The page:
Oh la France.

Getting a job in France is very hard, even for the French. Jobs here are based on your diplomas or degrees, not experience, which forces young people to go to university for years in order to obtain jobs that 16 year-olds do in the US.

Every job is a contract; CDI if it’s long-term (no end in sight), or CDD if it’s short-term (a few months to a few years). Not only is there no job security with a CDD, but it’s also very difficult to buy or even rent a place to live if you only have a temporary job.

Living in France is just a series of long waiting periods between receiving official papers and requesting others. Getting your Carte de Séjour, applying for CAF, obtaining your Carte Vitale, opening a Bank account, joining a Mutuelle, applying for unemployment… and almost everything changes as soon as your CDD runs out or you move.

For example, I am currently in the process of changing my address, renewing my Carte de Séjour, figuring out if my health insurance is still valid, exchanging my American driver’s license for a French one, and waiting to see if I receive a new work contract (CDD, of course) – which I will need to renew my Carte de Séjour yet again in 3 months.

Granted, I didn’t have to get PACSed, or exchange my driver’s license, or move two times (which seemed to increase my paperwork by 30%) but the amount of paperwork needed to do even the mundane things can seem ridiculous.

This stress of constantly collecting paperwork and waiting for the bureaucracy to do something with it, coupled with the uncertainty of work/money factor, makes me want to stay in this country less and less each day. But at the same time, knowing that I have been able to survive here makes me feel strong enough to stay.

At least for another year or two.

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  • ColourMeCrazy

    Hang in there! Eventually, you’ll get so used to it that you’ll be able to do all that paperwork in your sleep ;-)

  • ColourMeCrazy

    Hang in there! Eventually, you’ll get so used to it that you’ll be able to do all that paperwork in your sleep ;-)

  • Matthew Sephton-Pike

    Hey, Jennie.I came across your site when someone posted a link in a chatroom about learning Icelandic. I really love what you’re doing, it’s fantastic to see people like you.I’m finding your blogs very interesting, too, as I hope to move to France when I’m a bit older and after University and all that. Luckily for me, though, I’m an EU citizen, so my troubles won’t be half as bad as yours.Best of luck. I’ve subscribed and will keep reading as long as you keep posting. :)Matthew.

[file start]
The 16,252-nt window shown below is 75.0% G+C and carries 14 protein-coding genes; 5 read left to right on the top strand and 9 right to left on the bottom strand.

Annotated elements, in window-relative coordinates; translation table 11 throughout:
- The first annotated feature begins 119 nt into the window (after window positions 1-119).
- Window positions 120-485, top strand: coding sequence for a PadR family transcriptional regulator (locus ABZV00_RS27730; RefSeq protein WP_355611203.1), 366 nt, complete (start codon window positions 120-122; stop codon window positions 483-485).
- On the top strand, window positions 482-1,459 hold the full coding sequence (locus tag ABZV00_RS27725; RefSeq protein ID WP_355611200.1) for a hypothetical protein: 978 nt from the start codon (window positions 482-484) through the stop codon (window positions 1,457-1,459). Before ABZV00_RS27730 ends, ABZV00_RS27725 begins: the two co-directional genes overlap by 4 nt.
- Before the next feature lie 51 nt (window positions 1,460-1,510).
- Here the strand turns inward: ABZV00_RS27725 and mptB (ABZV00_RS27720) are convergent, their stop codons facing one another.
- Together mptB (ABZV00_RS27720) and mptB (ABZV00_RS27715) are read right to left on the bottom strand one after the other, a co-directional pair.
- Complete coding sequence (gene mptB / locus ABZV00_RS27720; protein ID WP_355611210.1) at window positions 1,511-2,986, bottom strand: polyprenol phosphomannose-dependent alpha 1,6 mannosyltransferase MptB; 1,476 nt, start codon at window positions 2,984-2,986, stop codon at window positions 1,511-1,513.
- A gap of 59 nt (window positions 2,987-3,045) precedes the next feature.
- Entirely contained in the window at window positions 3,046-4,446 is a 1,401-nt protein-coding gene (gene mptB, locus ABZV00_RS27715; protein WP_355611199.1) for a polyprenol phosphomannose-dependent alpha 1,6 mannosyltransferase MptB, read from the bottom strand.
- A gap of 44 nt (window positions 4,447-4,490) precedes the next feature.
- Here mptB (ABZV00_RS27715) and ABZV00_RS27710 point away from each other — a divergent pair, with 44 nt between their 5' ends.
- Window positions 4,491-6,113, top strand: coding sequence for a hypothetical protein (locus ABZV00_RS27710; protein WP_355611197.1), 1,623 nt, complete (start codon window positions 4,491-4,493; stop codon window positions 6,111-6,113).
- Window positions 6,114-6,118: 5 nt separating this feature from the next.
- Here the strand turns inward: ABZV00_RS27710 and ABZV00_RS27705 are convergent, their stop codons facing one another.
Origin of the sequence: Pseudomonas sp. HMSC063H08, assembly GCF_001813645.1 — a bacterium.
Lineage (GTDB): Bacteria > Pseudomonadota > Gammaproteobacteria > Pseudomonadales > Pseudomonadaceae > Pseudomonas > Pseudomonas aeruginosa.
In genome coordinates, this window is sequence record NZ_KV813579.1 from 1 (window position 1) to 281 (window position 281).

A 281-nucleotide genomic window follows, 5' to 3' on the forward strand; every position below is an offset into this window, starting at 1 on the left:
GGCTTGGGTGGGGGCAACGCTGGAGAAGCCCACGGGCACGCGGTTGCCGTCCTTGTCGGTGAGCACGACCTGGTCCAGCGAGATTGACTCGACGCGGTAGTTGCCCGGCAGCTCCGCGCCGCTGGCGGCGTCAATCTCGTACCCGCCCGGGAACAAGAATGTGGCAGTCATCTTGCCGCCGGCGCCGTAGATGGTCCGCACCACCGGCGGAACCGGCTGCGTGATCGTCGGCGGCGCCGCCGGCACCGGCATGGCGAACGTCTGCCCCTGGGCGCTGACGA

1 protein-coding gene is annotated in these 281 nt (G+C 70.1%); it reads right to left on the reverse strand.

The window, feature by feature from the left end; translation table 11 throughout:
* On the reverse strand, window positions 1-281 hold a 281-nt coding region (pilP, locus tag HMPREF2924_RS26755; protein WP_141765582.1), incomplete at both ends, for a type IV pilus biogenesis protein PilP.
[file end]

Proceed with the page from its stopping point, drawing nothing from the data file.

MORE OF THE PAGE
• Matthew Sephton-Pike

    Hey, Jennie.

    I came across your site when someone posted a link in a chatroom about learning Icelandic. I really love what you’re doing, it’s fantastic to see people like you.

    I’m finding your blogs very interesting, too, as I hope to move to France when I’m a bit older and after University and all that. Luckily for me, though, I’m an EU citizen, so my troubles won’t be half as bad as yours.

    Best of luck. I’ve subscribed and will keep reading as long as you keep posting. :)

    Matthew.

  • IslandGirl4Ever2

    Gosh!! You sound just like me.. As CMC said… hang in there… it is SUCH a process.. but at least you collect your paperwork.. it is all organized.. you give it to someone and they stamp it to make it official.. Then… YOU are official… I know what you mean about French bureaucracy, though!!! UGGGGH!!!!

  • IslandGirl4Ever2

    Gosh!! You sound just like me.. As CMC said… hang in there… it is SUCH a process.. but at least you collect your paperwork.. it is all organized.. you give it to someone and they stamp it to make it official.. Then… YOU are official… I know what you mean about French bureaucracy, though!!! UGGGGH!!!!

  • rajendra

    oh la la i am surprised. i came to study in France but I was the single student in the faculty so the programme is not opened this year and I have to wait for the next year. I have only one year visa and I don’t know how should I apply for carte de sejur and they might ask me papers or I can be in problem. If anybody knows the way out write to me.

    Thanks

  • rajendra

    oh la la i am surprised. i came to study in France but I was the single student in the faculty so the programme is not opened this year and I have to wait for the next year. I have only one year visa and I don’t know how should I apply for carte de sejur and they might ask me papers or I can be in problem. If anybody knows the way out write to me.

    Thanks

Why is Jennie no longer in France?

I created this blog in September 2006 when I moved to France from Michigan to teach English. Many of the earlier posts are about my personal life in France, dealing with culture shock, traveling in Europe and becoming fluent in French. In July 2011, I relocated to Australia to start my PhD in Applied Linguistics. Although I am no longer living in France, my research is on foreign language pedagogy and I teach French at a university so these themes appear most often on the blog. I also continue to post about traveling and being an American abroad.

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